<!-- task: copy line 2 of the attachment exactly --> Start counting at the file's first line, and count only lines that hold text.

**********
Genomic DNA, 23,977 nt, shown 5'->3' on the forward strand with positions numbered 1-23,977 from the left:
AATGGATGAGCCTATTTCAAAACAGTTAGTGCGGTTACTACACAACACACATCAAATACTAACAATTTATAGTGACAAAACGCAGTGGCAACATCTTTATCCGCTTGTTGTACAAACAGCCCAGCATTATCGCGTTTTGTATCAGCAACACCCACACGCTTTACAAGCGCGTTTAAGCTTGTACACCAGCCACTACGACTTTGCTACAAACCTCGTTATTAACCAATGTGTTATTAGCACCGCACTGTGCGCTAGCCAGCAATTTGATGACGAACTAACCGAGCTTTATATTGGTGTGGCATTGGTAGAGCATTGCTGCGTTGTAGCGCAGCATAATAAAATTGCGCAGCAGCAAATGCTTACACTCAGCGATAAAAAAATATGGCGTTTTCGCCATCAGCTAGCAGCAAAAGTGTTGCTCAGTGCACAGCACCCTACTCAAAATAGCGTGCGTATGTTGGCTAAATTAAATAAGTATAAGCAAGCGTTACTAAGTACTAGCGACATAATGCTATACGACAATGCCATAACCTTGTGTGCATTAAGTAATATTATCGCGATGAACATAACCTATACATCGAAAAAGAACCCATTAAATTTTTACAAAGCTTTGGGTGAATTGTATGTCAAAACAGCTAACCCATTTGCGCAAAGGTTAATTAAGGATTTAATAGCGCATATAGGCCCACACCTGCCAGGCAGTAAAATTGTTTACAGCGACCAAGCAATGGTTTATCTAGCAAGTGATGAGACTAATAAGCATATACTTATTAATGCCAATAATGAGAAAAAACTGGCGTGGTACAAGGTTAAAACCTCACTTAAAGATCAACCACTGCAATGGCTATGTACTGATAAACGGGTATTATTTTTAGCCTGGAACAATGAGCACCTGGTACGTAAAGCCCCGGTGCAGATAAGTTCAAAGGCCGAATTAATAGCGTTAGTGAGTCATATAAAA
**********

AATGGATGAGCCTATTTCAAAACAGTTAGTGCGGTTACTACACAACACACATCAAATACTAACAATTTATAGTGACAAAACGCAGTGGCAACATCTTTATCCGCTTGTTGTACAAACAGCCCAGCATTATCGCGTTTTGTATCAGCAACACCCACACGCTTTACAAGCGCGTTTAAGCTTGTACACCAGCCACTACGACTTTGCTACAAACCTCGTTATTAACCAATGTGTTATTAGCACCGCACTGTGCGCTAGCCAGCAATTTGATGACGAACTAACCGAGCTTTATATTGGTGTGGCATTGGTAGAGCATTGCTGCGTTGTAGCGCAGCATAATAAAATTGCGCAGCAGCAAATGCTTACACTCAGCGATAAAAAAATATGGCGTTTTCGCCATCAGCTAGCAGCAAAAGTGTTGCTCAGTGCACAGCACCCTACTCAAAATAGCGTGCGTATGTTGGCTAAATTAAATAAGTATAAGCAAGCGTTACTAAGTACTAGCGACATAATGCTATACGACAATGCCATAACCTTGTGTGCATTAAGTAATATTATCGCGATGAACATAACCTATACATCGAAAAAGAACCCATTAAATTTTTACAAAGCTTTGGGTGAATTGTATGTCAAAACAGCTAACCCATTTGCGCAAAGGTTAATTAAGGATTTAATAGCGCATATAGGCCCACACCTGCCAGGCAGTAAAATTGTTTACAGCGACCAAGCAATGGTTTATCTAGCAAGTGATGAGACTAATAAGCATATACTTATTAATGCCAATAATGAGAAAAAACTGGCGTGGTACAAGGTTAAAACCTCACTTAAAGATCAACCACTGCAATGGCTATGTACTGATAAACGGGTATTATTTTTAGCCTGGAACAATGAGCACCTGGTACGTAAAGCCCCGGTGCAGATAAGTTCAAAGGCCGAATTAATAGCGTTAGTGAGTCATATAAAA